Proprietary Mortgage Modifications Outpacing HAMP
Banks are doing far more mortgage modifications through their own proprietary loan modification programs than the government’s Home Affordable Modification Program (HAMP).
For instance, Bank of America said it modified over 12,700 mortgages through its own programs last month, compared to 3,700 mortgage modifications done through HAMP.
Bank of America completed over 600,000 modifications through its own programs compared to 79,859 HARP modifications through August since the program started in early 2009. How to avoid defaulting.
Although HAMP has led to about 496,000 permanent mortgage modifications, it’s been criticized for falling far short of its goal of helping three or four million homeowners. Plus, many homeowners with modified mortgages end up defaulting anyway. Senator Ted Kaufman, chairman of the Congressional Oversight Committee, said almost half will end up redefaulting.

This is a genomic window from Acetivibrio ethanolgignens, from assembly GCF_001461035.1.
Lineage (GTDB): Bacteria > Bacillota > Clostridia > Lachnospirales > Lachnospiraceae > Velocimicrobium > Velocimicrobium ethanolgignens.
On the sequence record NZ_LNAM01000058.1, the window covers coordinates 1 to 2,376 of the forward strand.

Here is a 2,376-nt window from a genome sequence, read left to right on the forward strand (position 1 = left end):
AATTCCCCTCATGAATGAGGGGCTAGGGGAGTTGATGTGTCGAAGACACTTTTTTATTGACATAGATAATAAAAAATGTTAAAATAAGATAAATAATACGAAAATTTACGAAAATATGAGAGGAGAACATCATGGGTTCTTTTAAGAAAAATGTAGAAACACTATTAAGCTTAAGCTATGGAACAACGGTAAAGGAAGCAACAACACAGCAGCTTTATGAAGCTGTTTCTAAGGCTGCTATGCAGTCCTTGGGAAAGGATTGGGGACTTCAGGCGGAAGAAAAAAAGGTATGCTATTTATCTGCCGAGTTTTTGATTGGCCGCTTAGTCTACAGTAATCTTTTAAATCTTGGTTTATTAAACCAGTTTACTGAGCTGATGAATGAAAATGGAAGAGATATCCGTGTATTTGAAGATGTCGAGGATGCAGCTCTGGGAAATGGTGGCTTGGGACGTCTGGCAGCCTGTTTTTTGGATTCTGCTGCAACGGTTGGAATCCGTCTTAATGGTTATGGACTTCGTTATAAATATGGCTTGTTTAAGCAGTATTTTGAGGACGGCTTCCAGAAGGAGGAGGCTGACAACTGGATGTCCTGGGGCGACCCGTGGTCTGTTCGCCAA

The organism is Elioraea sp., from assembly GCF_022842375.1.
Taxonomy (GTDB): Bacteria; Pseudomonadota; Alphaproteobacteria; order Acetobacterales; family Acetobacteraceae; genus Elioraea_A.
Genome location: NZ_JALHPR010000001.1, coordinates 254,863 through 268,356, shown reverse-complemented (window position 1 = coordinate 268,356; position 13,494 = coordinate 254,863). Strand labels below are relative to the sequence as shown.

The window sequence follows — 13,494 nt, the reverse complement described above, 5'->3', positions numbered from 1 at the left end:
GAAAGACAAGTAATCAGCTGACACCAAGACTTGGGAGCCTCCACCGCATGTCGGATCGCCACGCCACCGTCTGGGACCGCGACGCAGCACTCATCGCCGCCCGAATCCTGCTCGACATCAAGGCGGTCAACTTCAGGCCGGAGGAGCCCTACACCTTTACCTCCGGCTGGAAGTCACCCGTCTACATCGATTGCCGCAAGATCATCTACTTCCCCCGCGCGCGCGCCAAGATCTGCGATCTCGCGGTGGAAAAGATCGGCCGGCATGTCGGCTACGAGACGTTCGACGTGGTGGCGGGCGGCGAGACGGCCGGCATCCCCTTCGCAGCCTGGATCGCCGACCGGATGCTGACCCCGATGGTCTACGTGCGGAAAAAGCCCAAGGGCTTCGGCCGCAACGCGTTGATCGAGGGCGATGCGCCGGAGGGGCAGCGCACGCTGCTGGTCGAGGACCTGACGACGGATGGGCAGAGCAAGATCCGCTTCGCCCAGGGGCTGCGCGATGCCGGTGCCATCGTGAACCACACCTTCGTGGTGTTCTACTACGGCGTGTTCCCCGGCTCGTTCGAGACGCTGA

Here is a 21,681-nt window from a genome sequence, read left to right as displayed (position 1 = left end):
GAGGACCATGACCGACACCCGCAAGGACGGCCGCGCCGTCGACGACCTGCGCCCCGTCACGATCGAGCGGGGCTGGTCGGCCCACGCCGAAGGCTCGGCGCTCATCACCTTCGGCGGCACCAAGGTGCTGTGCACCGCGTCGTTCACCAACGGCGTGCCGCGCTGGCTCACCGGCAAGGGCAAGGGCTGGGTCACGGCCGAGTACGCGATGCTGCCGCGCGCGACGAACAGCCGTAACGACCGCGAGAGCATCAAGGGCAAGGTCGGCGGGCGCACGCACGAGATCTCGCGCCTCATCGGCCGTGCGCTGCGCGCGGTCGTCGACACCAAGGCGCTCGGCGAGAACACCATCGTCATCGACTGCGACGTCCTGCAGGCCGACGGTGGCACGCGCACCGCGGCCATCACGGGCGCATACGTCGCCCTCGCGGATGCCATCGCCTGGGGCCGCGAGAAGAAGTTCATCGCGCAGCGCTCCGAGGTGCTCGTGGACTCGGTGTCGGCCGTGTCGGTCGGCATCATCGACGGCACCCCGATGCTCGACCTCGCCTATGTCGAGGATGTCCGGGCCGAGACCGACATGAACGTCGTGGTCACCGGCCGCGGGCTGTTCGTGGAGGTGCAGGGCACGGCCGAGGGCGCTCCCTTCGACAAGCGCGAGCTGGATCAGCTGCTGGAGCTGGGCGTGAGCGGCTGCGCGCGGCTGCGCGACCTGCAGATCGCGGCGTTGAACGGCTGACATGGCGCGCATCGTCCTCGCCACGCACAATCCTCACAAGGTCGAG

Mortgage servicers completed 27,840 permanent HAMP modifications in September, a 16.5 percent decrease from August.
On the other hand, almost 3.7 million home loans have gone through proprietary modifications since 2007 when the housing crisis began, including 150,000 in August, according to Hope Now, private sector alliance. About 91 percent of the modifications in August involved reductions in monthly principal and interest.
Many homeowners who are eligible for HAMP may qualify for a Bank of America program, said Rebecca Mairone, default servicing executive of Bank of America Home Loans.
Fewer borrowers are being helped by HAMP because they must now submit their full documentation before modifying the loan, she said. Previously, the bank allowed borrowers to state their before offering trail modifications, then followed up with full documentation later.
The problem with loan mods
“Unfortunately, with the slow economic recovery and continued high rates of unemployment and underemployment,” Mairone said, “some customers are having difficulty sustaining even reduced payments, and we are and will be working with many of them toward a smooth and dignified transition to alternative housing arrangements in the coming months.”
If borrowers don’t qualify for any modification program, the bank will consider a short sale or a deed in lieu of foreclosure in which the bank offers cash in exchange for the deed.